Indigenous Peoples Day is dedicated to honoring the contributions, history and culture of indigenous Americans, or Native Americans, but most people in the United States are still learning about this alternative to Columbus Day.
It was first celebrated as Native American Day in South Dakota in 1982. Since then, it has slowly been instituted as an official holiday in various cities across the United States.
It’s commonly celebrated with festivals, parades, educational panels and other activities meant to build appreciation for Native American and awareness for the suffering the community has faced.
Columbus Day and Indigenous Peoples Day are celebrated annually on the second Monday in October.
For years, politicians and activists have fought to replace Columbus Day with the alternative holiday, ending the national tradition of celebrating European explorer Christopher Columbus who came to the Americas in 1942.
Many argue Columbus represents the violence inflicted on Native American communities by Western European colonizers. In fact, 2020 brought a major push to have statutes and other memorials honoring the famous Italian explorer permanently removed.
Columbus Day has been an official federal U.S. holiday since the 1930s. However, an increasing number of states and cities have started acknowledging Indigenous Peoples Day alongside Columbus Day.
Earlier this month, Houston joined the ranks of cities celebrating Indigenous Peoples Day after city councilmembers voted 15-2 in favor of the change. San Antonio, Austin and Dallas are other large Texas cities that celebrate it.
The following state governments and other institutions recently joined the movement to replace Columbus Day all together.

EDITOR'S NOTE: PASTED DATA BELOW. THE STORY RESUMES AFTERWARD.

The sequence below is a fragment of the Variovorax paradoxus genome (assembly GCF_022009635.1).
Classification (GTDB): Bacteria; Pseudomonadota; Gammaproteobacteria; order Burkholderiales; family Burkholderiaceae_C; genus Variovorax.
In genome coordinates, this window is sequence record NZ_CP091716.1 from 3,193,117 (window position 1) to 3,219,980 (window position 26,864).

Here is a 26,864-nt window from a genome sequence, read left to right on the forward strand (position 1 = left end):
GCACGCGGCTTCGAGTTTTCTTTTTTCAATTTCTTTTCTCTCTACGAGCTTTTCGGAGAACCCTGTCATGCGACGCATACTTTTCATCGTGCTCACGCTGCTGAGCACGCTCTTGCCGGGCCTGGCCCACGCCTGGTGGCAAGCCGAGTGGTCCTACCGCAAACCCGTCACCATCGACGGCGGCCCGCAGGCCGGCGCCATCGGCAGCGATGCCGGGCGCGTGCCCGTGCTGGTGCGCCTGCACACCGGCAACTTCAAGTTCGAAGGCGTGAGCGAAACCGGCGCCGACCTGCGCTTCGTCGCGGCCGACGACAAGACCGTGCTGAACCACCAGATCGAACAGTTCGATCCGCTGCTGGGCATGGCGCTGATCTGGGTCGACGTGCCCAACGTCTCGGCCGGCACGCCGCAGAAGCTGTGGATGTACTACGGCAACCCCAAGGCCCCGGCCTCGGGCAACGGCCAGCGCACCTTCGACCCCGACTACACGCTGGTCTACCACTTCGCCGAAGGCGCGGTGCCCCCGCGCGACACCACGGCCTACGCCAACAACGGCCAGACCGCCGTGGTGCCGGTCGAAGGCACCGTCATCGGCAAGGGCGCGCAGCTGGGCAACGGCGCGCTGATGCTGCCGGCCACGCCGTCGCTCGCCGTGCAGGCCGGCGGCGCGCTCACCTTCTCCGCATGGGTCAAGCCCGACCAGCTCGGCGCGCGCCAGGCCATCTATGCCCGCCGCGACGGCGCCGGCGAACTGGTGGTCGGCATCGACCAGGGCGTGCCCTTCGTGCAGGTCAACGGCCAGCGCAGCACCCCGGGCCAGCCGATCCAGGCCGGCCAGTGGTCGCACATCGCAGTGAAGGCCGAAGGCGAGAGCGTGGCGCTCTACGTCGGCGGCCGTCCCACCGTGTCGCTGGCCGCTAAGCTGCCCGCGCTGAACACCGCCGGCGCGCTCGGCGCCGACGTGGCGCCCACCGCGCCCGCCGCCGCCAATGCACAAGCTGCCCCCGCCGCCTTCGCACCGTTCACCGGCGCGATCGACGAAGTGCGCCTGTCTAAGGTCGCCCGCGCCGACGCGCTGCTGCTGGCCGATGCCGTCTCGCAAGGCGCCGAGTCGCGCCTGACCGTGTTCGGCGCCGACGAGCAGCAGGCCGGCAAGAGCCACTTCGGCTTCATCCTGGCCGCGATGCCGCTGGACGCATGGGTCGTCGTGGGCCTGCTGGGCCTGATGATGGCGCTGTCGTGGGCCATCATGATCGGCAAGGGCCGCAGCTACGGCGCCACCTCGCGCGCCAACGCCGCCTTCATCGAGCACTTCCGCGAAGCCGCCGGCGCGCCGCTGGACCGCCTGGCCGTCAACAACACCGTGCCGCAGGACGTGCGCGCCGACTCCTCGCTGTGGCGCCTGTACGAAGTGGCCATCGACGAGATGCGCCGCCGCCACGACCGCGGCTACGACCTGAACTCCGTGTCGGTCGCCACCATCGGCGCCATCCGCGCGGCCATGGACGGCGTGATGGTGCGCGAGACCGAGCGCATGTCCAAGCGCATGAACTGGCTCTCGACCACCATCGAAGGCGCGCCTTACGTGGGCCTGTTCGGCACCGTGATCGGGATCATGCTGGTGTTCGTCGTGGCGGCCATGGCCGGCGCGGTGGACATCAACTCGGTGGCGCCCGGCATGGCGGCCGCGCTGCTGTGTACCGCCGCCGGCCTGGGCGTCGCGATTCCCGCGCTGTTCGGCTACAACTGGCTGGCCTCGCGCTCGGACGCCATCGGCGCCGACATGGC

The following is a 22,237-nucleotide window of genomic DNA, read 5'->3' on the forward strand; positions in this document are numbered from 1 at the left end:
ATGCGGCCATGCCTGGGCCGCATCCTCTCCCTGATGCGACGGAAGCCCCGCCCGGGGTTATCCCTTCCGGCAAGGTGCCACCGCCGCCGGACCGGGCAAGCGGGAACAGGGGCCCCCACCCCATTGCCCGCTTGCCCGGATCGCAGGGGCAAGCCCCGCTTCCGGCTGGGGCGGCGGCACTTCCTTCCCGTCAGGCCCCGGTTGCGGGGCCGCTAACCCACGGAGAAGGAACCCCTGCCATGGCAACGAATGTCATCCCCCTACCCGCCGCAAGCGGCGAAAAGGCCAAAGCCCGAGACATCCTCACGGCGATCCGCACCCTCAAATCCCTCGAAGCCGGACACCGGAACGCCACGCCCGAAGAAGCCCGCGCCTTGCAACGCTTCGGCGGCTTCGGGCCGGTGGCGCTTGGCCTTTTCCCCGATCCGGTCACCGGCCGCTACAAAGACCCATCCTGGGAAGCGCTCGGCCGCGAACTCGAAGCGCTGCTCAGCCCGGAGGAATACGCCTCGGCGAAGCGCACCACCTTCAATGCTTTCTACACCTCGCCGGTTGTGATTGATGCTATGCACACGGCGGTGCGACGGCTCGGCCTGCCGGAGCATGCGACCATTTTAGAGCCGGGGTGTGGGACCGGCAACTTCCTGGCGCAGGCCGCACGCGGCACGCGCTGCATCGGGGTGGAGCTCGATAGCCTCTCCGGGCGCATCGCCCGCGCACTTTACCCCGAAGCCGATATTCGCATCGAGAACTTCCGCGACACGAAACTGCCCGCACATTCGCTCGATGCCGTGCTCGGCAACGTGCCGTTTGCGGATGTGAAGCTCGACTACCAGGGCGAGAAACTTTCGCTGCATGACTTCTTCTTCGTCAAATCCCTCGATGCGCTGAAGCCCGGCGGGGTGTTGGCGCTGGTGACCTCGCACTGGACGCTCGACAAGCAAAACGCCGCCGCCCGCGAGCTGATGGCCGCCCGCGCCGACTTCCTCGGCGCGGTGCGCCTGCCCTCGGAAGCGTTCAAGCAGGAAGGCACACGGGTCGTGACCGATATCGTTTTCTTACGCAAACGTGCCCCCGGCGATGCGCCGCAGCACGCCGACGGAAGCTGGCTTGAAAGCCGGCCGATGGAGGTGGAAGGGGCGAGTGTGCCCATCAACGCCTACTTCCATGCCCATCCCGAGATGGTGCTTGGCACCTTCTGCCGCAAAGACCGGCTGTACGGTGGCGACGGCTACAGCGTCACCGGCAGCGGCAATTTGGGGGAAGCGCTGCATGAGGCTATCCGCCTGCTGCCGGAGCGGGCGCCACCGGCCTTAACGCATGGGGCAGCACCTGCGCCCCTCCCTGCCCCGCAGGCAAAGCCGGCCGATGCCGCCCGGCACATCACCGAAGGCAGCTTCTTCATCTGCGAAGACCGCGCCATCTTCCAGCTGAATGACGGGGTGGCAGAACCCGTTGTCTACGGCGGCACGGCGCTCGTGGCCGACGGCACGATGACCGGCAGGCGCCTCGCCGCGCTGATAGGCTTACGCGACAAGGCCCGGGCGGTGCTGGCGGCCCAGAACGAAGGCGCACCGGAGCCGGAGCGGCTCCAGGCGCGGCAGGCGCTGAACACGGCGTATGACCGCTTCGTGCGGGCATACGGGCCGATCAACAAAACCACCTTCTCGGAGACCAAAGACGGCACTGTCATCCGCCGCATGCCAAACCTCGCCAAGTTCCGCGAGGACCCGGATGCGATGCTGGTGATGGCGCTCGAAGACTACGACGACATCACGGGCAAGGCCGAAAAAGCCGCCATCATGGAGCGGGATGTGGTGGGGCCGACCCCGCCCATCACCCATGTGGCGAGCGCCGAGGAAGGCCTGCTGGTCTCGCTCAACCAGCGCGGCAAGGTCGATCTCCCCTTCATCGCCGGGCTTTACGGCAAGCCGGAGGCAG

- Washington, D.C. (Legislation passed that will change Columbus Day to Indigenous Peoples Day only for 2020.)
- New Mexico
- North Carolina
- South Dakota
- Salem, Massachusetts
- Rockville, Maryland
- School districts in Montclair, New Jersey
- School districts in Loudoun County, Virginia
- Concord, New Hampshire
- Massachusetts Institute of Technology
- Chicago Public Schools (Chicago Board of Education formally replaced Columbus Day as an official holiday in 2020.)
- Alexandria Virginia
Columbus Day is expected to be much different this year in major US cities, like Chicago – with the presence of a nationwide movement to replace the federally-recognized holiday altogether and the absence of the city’s annual parade.
Still, members of Chicago’s Italian American community have planned a rally at Arrigo Park in Little Italy, a celebration they say is more important than ever this year.
“If anything, to be honest with you, this would probably be a much larger celebration and much larger parade because of that,” said Sergio Giangrande, president of the Joint Civic Committee of Italian Americans. “Our Italian American community is stronger than ever.”